Since the first demonstration over 30 years ago of the effectiveness of GH in improving growth in patients with PWS [4]. the use of GH has been widespread in these patients. The Global PWS Registry that includes approximately 2000 participants with PWS from 33 countries recently reported that 91% of patients are using (or previously used) GH, 71% of whom began treatment before 2 years of age. Of patients who used GH, 93% reported receiving benefits from the treatment [48, 49].

A notable strength of this study was the use of data from largest-to-date, real-world populations of patients treated with GH from NordiNet® IOS and the ANSWER Program®, totaling nearly 40,000 patients. However, by virtue of the size of these registries, data were collected at many sites by many different practitioners, presenting a likelihood of inconsistent data collection practices between sites, resulting in inconsistencies in patient numbers between parameters. Moreover, given that PWS is a rare disease, only a small overall number of patients was available for our analyses. Moreover, differences between NordiNet® IOS and the ANSWER Program®, such as the geographic/demographic backgrounds of patients, the aforementioned differences in patient ages, and the longer follow-up in NordiNet® IOS (median 3.1 years) vs the ANSWER Program® (median 2.25 years) may have produced volatility in the data and could underlie some of the differences in trends between registries, such as the different rates of change in height and BA/CA ratios. Finally, the study was limited more broadly by the general use of retrospective data.

Conclusions

In conclusion, GH was confirmed to be effective in the management of children with PWS, and earlier treatment resulted in a greater gain in height, and longer treatment period resulted in better outcomes for both height and BMI. This study supports early initiation and sustained use of GH therapy in patients with PWS, which aligns with the current practice of starting treatment with GH before age 2 in toddlers with PWS to gain positive effects on growth and BMI [37].

Availability of data and materials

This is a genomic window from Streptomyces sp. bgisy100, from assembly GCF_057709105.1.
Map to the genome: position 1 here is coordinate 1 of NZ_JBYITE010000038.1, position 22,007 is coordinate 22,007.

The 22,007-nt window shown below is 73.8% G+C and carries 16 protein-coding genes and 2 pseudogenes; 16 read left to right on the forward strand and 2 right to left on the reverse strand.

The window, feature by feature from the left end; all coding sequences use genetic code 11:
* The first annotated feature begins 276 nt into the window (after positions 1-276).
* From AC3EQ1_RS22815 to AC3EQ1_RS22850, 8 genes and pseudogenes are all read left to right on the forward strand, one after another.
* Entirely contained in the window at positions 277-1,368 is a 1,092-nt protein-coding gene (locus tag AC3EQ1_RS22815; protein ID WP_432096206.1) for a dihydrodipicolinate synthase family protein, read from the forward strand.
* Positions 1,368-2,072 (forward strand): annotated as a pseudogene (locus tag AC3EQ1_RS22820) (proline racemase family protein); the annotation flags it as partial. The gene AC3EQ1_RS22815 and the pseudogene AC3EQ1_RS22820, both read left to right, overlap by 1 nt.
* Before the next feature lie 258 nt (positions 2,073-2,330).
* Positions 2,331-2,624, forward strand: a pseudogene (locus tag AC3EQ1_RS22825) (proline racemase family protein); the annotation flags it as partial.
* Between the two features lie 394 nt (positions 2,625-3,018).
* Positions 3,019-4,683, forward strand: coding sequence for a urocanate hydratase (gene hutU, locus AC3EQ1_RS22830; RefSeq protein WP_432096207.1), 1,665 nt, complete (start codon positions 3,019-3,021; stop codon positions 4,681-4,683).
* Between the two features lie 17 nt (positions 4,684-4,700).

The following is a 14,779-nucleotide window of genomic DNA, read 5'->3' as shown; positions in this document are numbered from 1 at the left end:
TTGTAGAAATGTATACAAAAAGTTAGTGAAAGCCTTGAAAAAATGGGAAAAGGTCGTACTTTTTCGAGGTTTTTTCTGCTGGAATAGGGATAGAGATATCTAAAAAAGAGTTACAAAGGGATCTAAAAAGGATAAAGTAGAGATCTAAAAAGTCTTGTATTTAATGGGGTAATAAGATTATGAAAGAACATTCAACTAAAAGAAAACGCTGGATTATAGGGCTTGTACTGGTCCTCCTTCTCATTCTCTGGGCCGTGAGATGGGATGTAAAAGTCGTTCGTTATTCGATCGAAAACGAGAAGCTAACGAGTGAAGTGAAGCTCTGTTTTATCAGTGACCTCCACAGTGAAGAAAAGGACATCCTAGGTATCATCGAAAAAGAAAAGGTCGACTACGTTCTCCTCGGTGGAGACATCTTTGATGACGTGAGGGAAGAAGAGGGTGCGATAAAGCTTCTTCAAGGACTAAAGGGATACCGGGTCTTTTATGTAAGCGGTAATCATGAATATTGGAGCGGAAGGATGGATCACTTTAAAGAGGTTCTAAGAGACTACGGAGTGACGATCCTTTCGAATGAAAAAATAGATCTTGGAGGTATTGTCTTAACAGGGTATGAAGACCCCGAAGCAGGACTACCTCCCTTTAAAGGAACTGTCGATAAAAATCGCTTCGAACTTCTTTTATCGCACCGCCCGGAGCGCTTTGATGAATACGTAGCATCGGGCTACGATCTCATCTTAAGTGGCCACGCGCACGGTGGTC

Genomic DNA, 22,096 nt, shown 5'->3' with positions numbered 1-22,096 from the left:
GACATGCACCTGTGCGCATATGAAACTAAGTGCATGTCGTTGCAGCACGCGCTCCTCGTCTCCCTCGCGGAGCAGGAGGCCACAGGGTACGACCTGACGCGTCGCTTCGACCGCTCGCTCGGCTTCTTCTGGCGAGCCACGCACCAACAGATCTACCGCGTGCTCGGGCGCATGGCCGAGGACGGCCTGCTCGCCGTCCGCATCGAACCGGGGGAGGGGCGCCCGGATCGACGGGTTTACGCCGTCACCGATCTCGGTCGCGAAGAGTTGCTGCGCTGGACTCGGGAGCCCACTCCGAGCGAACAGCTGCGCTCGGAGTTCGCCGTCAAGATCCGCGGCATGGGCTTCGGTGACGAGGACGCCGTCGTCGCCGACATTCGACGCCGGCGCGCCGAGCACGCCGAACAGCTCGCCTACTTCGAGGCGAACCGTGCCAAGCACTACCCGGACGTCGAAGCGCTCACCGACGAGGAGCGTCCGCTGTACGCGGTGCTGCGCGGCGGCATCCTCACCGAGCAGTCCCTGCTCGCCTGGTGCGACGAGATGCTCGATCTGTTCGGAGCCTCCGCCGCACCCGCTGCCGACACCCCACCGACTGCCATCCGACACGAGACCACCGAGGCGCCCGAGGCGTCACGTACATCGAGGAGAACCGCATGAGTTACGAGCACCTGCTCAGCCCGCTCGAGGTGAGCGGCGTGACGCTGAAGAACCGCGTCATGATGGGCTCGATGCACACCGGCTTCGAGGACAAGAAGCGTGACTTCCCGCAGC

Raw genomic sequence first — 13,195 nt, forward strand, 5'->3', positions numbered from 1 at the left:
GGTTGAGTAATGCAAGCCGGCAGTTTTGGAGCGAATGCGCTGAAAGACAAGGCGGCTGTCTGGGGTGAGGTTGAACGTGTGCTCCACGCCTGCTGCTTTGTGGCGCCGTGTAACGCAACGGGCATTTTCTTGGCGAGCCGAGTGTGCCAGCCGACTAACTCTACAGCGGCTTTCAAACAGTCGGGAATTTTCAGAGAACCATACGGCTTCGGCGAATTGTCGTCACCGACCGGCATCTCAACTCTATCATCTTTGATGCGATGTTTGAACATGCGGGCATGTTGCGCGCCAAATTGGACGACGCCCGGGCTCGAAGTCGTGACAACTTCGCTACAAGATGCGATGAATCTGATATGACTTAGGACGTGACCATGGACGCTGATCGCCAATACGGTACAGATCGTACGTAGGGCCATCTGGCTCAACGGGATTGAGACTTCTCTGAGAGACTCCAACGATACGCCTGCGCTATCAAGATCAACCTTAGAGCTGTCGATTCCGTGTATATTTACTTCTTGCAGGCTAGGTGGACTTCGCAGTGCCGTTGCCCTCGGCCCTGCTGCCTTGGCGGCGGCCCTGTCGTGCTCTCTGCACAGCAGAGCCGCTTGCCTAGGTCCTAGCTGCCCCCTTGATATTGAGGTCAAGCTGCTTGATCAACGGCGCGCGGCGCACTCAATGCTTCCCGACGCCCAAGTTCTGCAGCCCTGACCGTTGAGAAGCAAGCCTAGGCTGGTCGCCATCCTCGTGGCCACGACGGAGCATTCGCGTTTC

The data that support the findings of this study are available from Novo Nordisk, but restrictions apply to the availability of these data, which were used under license for the current study, and so are not publicly available. Data are however available from the authors upon reasonable request and with permission of Novo Nordisk, Inc.

Abbreviations

BMI:

Body mass index

GH:

Growth hormone

HSDS:

Height standard deviation score

IOS:

International Outcome Study

PWS:

Prader-Willi syndrome

rhGH:

Recombinant human growth hormone

SDS:

Standard deviation score

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Acknowledgments

This study was sponsored by Novo Nordisk Inc., Plainsboro, NJ, and is registered with ClinicalTrials.gov (NCT01009905). The authors acknowledge the medical writing assistance of PRECISIONscientia, Yardley, PA, which was supported financially by Novo Nordisk. These data were presented as a poster at ENDO 2019; March 23-26, 2019; New Orleans, LA, USA. Select data was presented as a poster titled “Outcomes in children treated with growth hormone for Prader-Willi Syndrome: Data from the ANSWER Program and NordiNet International Outcome Study (IOS)” at the ENDO 2019 annual meeting.

Funding

This study was funded by Novo Nordisk.

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Authors

Contributions

All authors contributed to the conceptualization and design of the study; MJA was a study investigator; VO supervised the study, obtained funding, and participated in the data analysis; VO and NK provided study resources; and all authors participated in reviewing and editing the manuscript, gave their final approval of the version to be published and agreed to be accountable for all aspects of the work.

Corresponding author

Correspondence to Nicky Kelepouris.

Ethics declarations

Ethics approval and consent to participate

Approval was obtained from relevant ethics committees, and written consent was obtained from all participants or guardians/legal representatives. ANSWER was conducted in accordance with the Declaration of Helsinki, Guideline for Good Pharmacoepidemiology Practices, and regulatory requirements.

Consent for publication

Not applicable.

Competing interests

MA has nothing to disclose. MJA has received research support from AstraZeneca. She also serves as a research investigator for Novo Nordisk, Ascendis, Soleno, Levo, Millendo, and Rhythm; as a speaker for Novo Nordisk and Rhythm; and as an advisory board member for Ascendis and Rhythm. AP, VO, and NK are employees of Novo Nordisk. MT is an advisory board member for Novo Nordisk, Pfizer, Ipsen, and Merck Serono, a consultant for Alizé Pharma, a recipient of grants from Novo Nordisk, Pfizer, Ipsen, and Sandoz, a research investigator for Novo Nordisk and Alizé Pharma, and a speaker for Novo Nordisk, Pfizer, Ipsen, and Merck Serono.

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Angulo, M., Abuzzahab, M.J., Pietropoli, A. et al. Outcomes in children treated with growth hormone for Prader-Willi syndrome: data from the ANSWER Program® and NordiNet® International Outcome Study. Int J Pediatr Endocrinol 2020, 20 (2020). https://doi.org/10.1186/s13633-020-00090-6

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Keywords

  • Human growth hormone
  • Growth disorders
  • Body mass index
  • Body height
  • Registries